The scope for education in regional languages has also increased because the National Education Policy 2020 says that the kids till class 5th should be imparted education in regional language. Hence, this indicates new challenges for elearning course providers.

27 Oct 2020

Simulations help employees learn

The corporate world has expanded to a significant extent. The processes change all the time. This implies corporate companies need to train their employees all the time, which can be cumbersome. The solution lies in making use of e-learning programs.

The eLearning has become quite effective over time. It’s interactive through games and hence motivates the learner.

To teach employees about the software which is in demand, simulations-based e-learning is in high demand.

Doing what we learn is an important part of the learning experience. For learning and doing the learners need to process all the information gained by them. The Kolb’s learning cycle can be categorized into 4 stages which are as follows:

  1. Doing or Concrete experience
  2. Reviewing or reflective observation
  3. Concluding or abstract conceptualisation
  4. Planning or active experimentation

So, through games in simulation, learners have a concrete experience as they watch the simulation. Then the reviewing or reflective observation part checks what they have learnt. So, this is how the whole cycle works.

The difference between e-learning and other forms of training is that in the latter learners don’t get to practice what they have learnt. So, its a waste of time making them go through heaps and heaps of data.

There are many kinds of simulations which are available for the corporate learners now.

  1. One-time Simulations: These kinds of simulations are used in courses that offer learning based on software. The users can also modify the responses they get in such forms of learning. So, they can learn the complex workings of software quite easily with such simulations.

Since such simulations are one-shot, the learners don’t need to watch them again and again. Most of the times, these simulations are about the software or a website. They can teach the learners how to go through a website for a defined purpose. An example of such a simulation is:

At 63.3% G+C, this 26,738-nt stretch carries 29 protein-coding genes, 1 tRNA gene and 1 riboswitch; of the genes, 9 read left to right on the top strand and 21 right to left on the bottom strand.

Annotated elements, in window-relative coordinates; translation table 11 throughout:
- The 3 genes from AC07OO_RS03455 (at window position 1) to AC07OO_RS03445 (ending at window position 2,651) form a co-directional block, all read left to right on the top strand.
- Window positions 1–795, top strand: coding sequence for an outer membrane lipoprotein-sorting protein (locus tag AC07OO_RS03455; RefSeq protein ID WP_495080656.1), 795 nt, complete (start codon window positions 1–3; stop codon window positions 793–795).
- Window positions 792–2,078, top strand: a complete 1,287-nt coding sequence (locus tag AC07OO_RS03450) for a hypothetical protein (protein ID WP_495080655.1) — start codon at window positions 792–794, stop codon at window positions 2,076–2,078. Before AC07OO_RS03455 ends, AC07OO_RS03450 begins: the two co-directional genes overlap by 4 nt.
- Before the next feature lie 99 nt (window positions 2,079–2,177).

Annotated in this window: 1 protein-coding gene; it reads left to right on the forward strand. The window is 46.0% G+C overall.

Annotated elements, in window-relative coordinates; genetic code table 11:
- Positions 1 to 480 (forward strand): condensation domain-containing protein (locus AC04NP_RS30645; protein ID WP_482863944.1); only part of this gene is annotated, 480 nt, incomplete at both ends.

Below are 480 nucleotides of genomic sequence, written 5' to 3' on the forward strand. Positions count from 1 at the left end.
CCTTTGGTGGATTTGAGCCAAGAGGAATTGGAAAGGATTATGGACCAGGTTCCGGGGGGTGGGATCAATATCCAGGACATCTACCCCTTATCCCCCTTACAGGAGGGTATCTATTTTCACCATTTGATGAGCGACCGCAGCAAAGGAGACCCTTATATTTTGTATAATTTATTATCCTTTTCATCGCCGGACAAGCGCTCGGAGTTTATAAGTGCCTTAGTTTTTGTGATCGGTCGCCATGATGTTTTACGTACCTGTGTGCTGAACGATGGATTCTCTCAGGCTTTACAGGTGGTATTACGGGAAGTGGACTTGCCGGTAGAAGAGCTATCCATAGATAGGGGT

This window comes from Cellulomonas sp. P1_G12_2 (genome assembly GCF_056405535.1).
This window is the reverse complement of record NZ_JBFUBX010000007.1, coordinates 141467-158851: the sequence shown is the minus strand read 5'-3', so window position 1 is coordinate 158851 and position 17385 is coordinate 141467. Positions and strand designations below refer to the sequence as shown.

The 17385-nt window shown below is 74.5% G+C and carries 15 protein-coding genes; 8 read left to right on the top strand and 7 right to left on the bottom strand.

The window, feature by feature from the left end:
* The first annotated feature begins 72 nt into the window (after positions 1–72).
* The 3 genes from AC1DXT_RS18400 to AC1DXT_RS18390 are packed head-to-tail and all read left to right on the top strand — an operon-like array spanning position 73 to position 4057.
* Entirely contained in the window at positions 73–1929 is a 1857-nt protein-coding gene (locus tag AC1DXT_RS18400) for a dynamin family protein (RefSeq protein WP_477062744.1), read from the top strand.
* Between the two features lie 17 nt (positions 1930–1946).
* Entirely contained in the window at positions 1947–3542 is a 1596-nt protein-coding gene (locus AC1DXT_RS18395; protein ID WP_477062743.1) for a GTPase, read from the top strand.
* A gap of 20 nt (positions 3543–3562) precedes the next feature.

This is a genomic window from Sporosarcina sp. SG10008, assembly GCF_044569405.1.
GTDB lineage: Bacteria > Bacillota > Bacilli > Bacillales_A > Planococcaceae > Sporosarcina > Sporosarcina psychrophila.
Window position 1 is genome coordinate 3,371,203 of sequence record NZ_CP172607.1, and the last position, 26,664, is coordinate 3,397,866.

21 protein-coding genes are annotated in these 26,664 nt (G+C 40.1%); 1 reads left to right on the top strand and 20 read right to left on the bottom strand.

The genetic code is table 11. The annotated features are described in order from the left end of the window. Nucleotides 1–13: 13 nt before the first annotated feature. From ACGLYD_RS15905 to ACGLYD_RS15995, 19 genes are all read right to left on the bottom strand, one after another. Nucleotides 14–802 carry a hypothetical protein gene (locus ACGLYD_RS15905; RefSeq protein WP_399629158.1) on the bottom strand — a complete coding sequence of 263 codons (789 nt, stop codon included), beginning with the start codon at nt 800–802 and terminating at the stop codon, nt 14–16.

• The user can learn a certain functionality like how to fill taxes through a website. (Concrete experience)
  • The user can then fill details in the website correctly to pay taxes, so this requires some action from him. (Reflective observation).
  1. Simulations with various outcomes: The learner can also be made to go through simulations which have interactions with different outcomes. The learner can choose any response in the interaction but they have to arrive at the right outcome.

In these kinds of simulations, the learners are shown a scenario for example, in which there is an altercation among individuals. So, the learners are given a situation and they have to choose the best possible outcome. So, no response is wrong, but different outcomes lead to different results and the learner gets to learn them.

He gets to know how to make decisions in real-life based on outcomes. For example, these interactions can be built for managers to see how they react in a real-world situation.

  1. Microworlds: There are virtual 3D worlds created for the user. The user has to get in touch with this 3D world. These kinds of simulations are very useful for those learners who have to be taught about real-world rather than new software.

So, this is how the simulations are the most effective ways to learn for today’s corporate learners who lack time and need brief action-based simulations.

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He was a German psychologist who is known for discovering the forgetting curve. According to this curve, the biggest decline in memory happens within 20 minutes, and then 1 hour.